(Vox) Loneliness actually hurts us on a cellular level
A scientist explains how the pain of loneliness makes us sick.
“Humans are social animals” is a phrase often repeated by psychologists to sum up why we’ve been such a successful species. Our ability to live, work, and cooperate in groups is the key to our survival.
But it comes with a tradeoff. Companionship is an asset for human survival, but its mirror twin, isolation, can be toxic.
Loneliness is associated with higher blood pressure and heart disease — it literally breaks our hearts. A 2015 meta-review of 70 studies showed that loneliness increases the risk of your chance of dying by 26 percent. (Compare that to depression and anxiety, which is associated with a comparable 21 percent increase in mortality.)
Now researchers are trying to understand exactly how loneliness causes disease at the cellular level. And they’re finding that loneliness is far more than a psychological pain — it’s a biological wound that wreaks havoc on our cells.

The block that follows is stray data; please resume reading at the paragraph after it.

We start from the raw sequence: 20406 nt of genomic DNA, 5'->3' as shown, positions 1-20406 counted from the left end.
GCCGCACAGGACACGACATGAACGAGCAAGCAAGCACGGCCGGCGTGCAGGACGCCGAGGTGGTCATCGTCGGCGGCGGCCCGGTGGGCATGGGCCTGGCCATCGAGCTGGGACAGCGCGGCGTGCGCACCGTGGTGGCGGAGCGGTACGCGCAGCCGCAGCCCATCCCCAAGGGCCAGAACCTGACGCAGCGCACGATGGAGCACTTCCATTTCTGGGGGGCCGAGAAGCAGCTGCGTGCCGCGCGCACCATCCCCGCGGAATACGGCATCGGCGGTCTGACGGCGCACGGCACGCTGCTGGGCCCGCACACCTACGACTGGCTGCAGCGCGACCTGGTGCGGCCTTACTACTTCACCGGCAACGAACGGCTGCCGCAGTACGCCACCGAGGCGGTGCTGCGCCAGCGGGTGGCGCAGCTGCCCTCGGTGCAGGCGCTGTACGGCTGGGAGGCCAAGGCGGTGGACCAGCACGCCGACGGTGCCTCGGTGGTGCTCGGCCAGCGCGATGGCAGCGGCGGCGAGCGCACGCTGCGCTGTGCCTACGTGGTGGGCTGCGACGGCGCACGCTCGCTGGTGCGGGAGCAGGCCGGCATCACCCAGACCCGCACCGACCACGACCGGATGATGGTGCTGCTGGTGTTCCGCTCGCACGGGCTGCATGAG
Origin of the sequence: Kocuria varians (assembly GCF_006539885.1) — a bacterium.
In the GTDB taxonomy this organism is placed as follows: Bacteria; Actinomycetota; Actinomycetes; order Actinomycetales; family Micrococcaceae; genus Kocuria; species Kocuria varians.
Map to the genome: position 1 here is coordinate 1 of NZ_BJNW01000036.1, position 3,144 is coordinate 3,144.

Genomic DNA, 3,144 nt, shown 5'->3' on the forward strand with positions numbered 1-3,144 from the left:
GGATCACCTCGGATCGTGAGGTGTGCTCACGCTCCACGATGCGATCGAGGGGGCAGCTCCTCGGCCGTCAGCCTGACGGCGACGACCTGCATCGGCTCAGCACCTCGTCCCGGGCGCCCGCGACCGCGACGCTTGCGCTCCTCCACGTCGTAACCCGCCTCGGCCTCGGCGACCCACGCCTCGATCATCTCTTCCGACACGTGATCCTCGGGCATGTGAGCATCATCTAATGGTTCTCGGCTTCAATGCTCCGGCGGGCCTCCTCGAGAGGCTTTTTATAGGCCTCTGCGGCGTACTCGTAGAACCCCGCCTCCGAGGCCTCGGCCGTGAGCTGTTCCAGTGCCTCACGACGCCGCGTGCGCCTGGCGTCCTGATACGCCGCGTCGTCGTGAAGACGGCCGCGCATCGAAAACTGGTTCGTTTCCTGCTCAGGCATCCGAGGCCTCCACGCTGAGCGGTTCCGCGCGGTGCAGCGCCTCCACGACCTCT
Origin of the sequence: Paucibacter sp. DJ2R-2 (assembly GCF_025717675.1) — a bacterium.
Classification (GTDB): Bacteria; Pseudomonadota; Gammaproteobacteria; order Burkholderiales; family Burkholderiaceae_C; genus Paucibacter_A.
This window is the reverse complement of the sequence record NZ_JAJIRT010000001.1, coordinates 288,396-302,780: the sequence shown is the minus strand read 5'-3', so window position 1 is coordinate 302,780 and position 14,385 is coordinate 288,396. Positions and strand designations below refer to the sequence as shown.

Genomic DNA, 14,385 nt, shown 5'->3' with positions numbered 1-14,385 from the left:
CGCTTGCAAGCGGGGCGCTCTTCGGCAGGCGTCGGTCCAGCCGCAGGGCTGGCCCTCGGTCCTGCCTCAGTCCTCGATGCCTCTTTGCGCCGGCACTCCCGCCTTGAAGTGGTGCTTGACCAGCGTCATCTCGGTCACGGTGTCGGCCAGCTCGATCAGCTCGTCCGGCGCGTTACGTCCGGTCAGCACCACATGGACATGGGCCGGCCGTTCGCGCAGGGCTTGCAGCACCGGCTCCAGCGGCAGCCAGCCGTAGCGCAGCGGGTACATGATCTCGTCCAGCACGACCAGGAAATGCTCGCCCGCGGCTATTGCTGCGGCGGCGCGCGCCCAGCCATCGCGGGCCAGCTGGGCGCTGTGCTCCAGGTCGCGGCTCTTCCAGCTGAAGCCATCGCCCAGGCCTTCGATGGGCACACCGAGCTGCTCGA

“Social isolation is far and away the strongest social risk factor out there,” Steve Cole, a genetics researcher at the University of California Los Angeles, tells me. Or, as John Cacioppo, a University of Chicago psychologist who frequently collaborates with Cole on loneliness studies, has said, “The level of toxicity from loneliness is stunning.”
I called Cole to learn how loneliness can make us sick — and what that means for the 40 percent of people age 65 and older who report being lonely at times. I was also thinking about this GIF of how America will age until 2050. It’s a wave of increasing old age, but it may also represent a soul-crushing wave of loneliness as baby boomers age into their 70s.